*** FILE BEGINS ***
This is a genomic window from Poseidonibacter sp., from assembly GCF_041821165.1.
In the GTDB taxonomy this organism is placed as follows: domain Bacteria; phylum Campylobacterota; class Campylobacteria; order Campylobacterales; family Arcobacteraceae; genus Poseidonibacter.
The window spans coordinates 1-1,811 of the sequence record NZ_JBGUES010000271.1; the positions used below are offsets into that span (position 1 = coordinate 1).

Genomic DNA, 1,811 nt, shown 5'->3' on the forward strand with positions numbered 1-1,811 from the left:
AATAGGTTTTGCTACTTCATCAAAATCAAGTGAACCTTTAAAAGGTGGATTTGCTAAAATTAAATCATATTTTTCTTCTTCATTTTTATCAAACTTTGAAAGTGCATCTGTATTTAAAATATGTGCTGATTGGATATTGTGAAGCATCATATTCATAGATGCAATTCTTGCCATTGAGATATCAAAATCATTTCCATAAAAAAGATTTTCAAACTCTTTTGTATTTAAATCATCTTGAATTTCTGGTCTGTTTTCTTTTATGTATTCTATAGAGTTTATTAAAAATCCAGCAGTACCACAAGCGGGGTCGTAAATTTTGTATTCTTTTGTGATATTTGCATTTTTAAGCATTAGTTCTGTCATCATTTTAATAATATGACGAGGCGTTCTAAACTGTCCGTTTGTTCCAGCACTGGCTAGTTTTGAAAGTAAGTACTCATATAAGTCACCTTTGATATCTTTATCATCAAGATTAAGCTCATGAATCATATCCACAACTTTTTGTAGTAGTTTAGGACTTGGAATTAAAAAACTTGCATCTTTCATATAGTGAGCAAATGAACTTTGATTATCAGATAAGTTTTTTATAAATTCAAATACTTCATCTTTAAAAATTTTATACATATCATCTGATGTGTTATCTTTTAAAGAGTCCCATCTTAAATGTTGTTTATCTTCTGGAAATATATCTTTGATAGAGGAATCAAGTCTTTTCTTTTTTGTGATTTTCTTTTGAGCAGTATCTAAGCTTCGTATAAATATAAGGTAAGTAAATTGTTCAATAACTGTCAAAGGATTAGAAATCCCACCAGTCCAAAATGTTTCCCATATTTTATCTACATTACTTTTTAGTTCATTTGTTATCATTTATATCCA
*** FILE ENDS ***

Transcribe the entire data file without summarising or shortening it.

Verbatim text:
This is a genomic window from Poseidonibacter sp., from assembly GCF_041821165.1.
In the GTDB taxonomy this organism is placed as follows: domain Bacteria; phylum Campylobacterota; class Campylobacteria; order Campylobacterales; family Arcobacteraceae; genus Poseidonibacter.
The window spans coordinates 1-1,811 of the sequence record NZ_JBGUES010000271.1; the positions used below are offsets into that span (position 1 = coordinate 1).

Genomic DNA, 1,811 nt, shown 5'->3' on the forward strand with positions numbered 1-1,811 from the left:
AATAGGTTTTGCTACTTCATCAAAATCAAGTGAACCTTTAAAAGGTGGATTTGCTAAAATTAAATCATATTTTTCTTCTTCATTTTTATCAAACTTTGAAAGTGCATCTGTATTTAAAATATGTGCTGATTGGATATTGTGAAGCATCATATTCATAGATGCAATTCTTGCCATTGAGATATCAAAATCATTTCCATAAAAAAGATTTTCAAACTCTTTTGTATTTAAATCATCTTGAATTTCTGGTCTGTTTTCTTTTATGTATTCTATAGAGTTTATTAAAAATCCAGCAGTACCACAAGCGGGGTCGTAAATTTTGTATTCTTTTGTGATATTTGCATTTTTAAGCATTAGTTCTGTCATCATTTTAATAATATGACGAGGCGTTCTAAACTGTCCGTTTGTTCCAGCACTGGCTAGTTTTGAAAGTAAGTACTCATATAAGTCACCTTTGATATCTTTATCATCAAGATTAAGCTCATGAATCATATCCACAACTTTTTGTAGTAGTTTAGGACTTGGAATTAAAAAACTTGCATCTTTCATATAGTGAGCAAATGAACTTTGATTATCAGATAAGTTTTTTATAAATTCAAATACTTCATCTTTAAAAATTTTATACATATCATCTGATGTGTTATCTTTTAAAGAGTCCCATCTTAAATGTTGTTTATCTTCTGGAAATATATCTTTGATAGAGGAATCAAGTCTTTTCTTTTTTGTGATTTTCTTTTGAGCAGTATCTAAGCTTCGTATAAATATAAGGTAAGTAAATTGTTCAATAACTGTCAAAGGATTAGAAATCCCACCAGTCCAAAATGTTTCCCATATTTTATCTACATTACTTTTTAGTTCATTTGTTATCATTTATATCCA